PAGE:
Bobby sits down with Justice John W. Sweeny, Jr. to discuss his role at the Supreme Court of the State of New York, Appellate Division, First Judicial Department. Mr. Pickles speaks with Justice Sweeny in his chambers inside of the historic Appellate Division Courthouse at 27 Madison Avenue, New York, NY. They discuss life, judgery and Sweeny’s upcoming reelection campaign.
Bobby opens the show with a new segment entitled “NYC Subway Music” in which Bobby interviews and records live performers in NYC’s subway system. This week’s guest is an African-American cello player/singer named Gabriel Royal.
It’s a cold, February morning in the northeast. I am nestled with a cup of java at the Beechwood Café, a quaint breakfast nook just down the road from the Grove Street PATH stop in the city some say is “New York City’s sixth borough”, unofficially of course, depending on if you reside here or in Hoboken.
As I sip my coffee laced with milk and sugar, I await someone who is quite the mover and shaker in this town. From her own words, Jersey City is place a where you can be “a big fish in a small pond”.
She is five or ten minutes late for our interview but I wouldn’t have it any other way because that’s just her personality (not to say she is chronically late for appointments – I’m sure the opposite is true in fact and from our meeting I can tell that she is very professional).
Meet Jayne Freeman.
Jayne is a Childbirth Educator certified through the CEA/MNY (Childbirth Education Association of Metropolitan New York). This morning I have cornered her like a little red fox. I catch her en route to a private consultation on the Upper East Side. I tell her the reason why I want to speak with her is because I find her fascinating.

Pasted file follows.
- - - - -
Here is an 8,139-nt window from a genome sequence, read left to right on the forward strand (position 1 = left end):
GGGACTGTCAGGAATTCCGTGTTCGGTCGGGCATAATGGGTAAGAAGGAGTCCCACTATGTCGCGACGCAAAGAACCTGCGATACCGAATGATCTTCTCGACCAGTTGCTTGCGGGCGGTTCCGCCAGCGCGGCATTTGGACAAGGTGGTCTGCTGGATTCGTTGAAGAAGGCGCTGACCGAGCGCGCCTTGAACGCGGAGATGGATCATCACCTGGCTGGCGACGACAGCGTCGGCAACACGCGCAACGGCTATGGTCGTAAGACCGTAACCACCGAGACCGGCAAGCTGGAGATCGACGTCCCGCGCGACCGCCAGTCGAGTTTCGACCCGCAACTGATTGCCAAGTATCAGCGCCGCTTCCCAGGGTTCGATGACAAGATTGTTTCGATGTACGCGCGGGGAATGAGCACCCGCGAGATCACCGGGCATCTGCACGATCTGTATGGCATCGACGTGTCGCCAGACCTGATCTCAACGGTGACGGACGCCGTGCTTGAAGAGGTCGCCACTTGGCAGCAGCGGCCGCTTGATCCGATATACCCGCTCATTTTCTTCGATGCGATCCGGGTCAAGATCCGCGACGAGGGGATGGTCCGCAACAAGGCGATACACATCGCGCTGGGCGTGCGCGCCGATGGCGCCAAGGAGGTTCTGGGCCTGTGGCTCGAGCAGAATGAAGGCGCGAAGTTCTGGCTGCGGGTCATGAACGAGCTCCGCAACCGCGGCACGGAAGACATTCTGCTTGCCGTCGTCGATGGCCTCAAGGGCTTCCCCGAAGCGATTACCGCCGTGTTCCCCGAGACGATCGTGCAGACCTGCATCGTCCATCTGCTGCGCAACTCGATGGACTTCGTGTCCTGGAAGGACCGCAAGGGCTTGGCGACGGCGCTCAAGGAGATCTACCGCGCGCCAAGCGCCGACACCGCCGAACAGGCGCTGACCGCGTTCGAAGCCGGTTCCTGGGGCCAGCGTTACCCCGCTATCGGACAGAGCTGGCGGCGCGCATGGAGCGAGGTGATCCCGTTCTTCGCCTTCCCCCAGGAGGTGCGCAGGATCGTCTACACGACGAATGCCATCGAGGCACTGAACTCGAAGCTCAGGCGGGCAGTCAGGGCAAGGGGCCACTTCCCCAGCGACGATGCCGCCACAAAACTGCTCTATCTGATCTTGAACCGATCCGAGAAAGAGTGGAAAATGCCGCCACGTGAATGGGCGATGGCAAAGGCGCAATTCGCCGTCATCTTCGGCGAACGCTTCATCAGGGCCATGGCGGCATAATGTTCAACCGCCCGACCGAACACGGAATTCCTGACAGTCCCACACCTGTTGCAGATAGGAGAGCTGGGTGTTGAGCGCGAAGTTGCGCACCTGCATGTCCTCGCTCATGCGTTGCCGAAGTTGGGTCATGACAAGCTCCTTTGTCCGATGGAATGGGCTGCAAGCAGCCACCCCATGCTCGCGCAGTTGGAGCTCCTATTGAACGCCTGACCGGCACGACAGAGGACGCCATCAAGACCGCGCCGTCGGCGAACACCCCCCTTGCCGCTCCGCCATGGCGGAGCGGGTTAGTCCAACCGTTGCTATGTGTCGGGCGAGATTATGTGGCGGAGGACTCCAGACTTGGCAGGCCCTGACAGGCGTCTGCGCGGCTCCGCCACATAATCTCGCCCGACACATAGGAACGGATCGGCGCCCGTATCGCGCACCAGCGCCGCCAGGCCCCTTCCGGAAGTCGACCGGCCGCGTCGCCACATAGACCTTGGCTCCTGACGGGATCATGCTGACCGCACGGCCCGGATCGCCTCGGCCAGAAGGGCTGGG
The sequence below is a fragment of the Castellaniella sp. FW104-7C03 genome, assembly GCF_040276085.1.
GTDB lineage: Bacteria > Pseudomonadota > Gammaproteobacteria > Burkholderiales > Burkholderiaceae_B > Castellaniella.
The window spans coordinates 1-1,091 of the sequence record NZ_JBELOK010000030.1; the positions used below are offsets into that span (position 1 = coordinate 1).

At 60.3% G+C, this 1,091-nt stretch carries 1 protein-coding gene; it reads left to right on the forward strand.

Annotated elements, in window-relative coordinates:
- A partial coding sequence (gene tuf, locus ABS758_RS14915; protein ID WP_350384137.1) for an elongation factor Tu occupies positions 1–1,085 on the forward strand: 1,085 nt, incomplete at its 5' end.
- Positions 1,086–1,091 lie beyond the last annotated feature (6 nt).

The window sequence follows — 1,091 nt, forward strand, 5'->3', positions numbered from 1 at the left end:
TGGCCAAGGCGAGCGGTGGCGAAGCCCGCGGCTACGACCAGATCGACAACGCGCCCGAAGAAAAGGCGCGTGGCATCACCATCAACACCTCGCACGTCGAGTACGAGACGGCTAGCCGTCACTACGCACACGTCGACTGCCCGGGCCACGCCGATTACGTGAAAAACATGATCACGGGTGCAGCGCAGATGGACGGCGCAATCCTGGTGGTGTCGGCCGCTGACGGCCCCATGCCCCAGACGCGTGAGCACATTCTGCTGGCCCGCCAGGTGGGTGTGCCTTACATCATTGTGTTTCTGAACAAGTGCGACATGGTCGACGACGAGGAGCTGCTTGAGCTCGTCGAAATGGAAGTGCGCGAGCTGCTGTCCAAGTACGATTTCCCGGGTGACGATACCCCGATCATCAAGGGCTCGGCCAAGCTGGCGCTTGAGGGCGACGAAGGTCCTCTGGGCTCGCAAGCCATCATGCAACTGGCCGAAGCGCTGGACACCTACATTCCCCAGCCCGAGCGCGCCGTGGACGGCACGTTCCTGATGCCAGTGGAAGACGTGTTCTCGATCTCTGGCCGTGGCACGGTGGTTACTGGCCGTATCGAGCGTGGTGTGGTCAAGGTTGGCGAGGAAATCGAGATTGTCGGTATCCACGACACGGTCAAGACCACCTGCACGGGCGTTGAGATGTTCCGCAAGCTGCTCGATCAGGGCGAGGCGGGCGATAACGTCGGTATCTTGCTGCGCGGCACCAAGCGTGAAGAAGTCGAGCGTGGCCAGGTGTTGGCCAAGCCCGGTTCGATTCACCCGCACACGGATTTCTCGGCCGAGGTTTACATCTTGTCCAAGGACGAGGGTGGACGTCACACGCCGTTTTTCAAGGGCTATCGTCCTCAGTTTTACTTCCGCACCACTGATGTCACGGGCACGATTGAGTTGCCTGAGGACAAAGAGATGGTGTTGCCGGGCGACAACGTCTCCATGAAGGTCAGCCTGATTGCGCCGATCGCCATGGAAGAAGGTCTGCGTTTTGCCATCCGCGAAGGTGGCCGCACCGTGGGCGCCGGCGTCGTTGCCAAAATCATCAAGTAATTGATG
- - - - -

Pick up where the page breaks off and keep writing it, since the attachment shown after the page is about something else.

I’ve known Jayne for a couple of years now. We met when I used to reside in downtown Jersey City. I remember watching her popular Jersey City public access show about parenting, pregnancy and childbirth called ‘Mamarama’. Don’t ask me why I watched it – I being a male with no kids of my own or the possibility of having any on the horizon.
But no matter her message, she’s always entertaining.
We speak about her trade as I question its legitimacy. I say, “Is there really a need for Childbirth Educators? I mean, is this not a natural occurrence? That baby is going to come out either way.” She snickers at me with contempt then gently sets me straight. “Think about that statement for a second”, she says. “It’s not like the movies. There’s a lot that goes into giving birth to a child.”
Apparently, there is, unbeknownst to me. If you are early on in your pregnancy and you call upon Jayne for a consultation, she will help you find an appropriate practice, meaning the right OB or right midwife or whatever. She will also help you find the right facility, such as a hospital, birthing center or even a home birthing scenario. There are actually many different options.
I challenge her on the hospital setting option, based solely on my lack of experience becoming a father in my own right and the 2008 Abby Epstein documentary ‘The Business of Being Born’. Jayne is puzzled by the fact that I have willingly seen this film despite having no skin in the game. I confess that I am a documentary freak and have absorbed a vast array of movies in this genre on many different subject matters.
She assures me that although a very “fun, eclectic, life-loving, free-spirit”, (which is the way I describe her), she is not a salt and pepper haired, clog wearing hippy – although she does own a pair of clogs. The point being, to each is own. And no matter who you are or in what walk of life, there is a perfect-fit birthing solution for you out there. In fact, she even consulted with Snooki on the final episode of ‘The Snooki and JWOW Show’.
If you are interested in contacting this vivacious mom in her late forties, check out her website www.Mamarama.tv or you can drop her a line via Jayne@Mamarama.tv.
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